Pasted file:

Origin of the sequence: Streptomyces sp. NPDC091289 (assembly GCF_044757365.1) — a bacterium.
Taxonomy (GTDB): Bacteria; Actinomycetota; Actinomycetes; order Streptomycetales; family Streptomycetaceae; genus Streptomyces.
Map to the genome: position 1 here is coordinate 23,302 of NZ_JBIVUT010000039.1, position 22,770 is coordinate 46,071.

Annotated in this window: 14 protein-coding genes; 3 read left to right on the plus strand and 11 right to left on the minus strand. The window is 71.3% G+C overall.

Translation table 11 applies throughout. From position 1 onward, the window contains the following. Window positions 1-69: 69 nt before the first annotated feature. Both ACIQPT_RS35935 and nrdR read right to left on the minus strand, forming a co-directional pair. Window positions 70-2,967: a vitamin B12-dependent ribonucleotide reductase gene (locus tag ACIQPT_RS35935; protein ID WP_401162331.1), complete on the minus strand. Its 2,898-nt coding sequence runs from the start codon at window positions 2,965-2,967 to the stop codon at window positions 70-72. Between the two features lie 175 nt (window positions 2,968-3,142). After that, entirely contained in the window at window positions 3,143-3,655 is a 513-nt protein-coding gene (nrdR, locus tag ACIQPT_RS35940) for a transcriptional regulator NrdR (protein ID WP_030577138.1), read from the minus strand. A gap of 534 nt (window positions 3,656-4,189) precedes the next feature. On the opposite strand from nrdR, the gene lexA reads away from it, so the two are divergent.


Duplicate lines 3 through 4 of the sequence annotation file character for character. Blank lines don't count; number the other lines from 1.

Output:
Map to the genome: position 1 here is coordinate 23,302 of NZ_JBIVUT010000039.1, position 22,770 is coordinate 46,071.

Annotated in this window: 14 protein-coding genes; 3 read left to right on the plus strand and 11 right to left on the minus strand. The window is 71.3% G+C overall.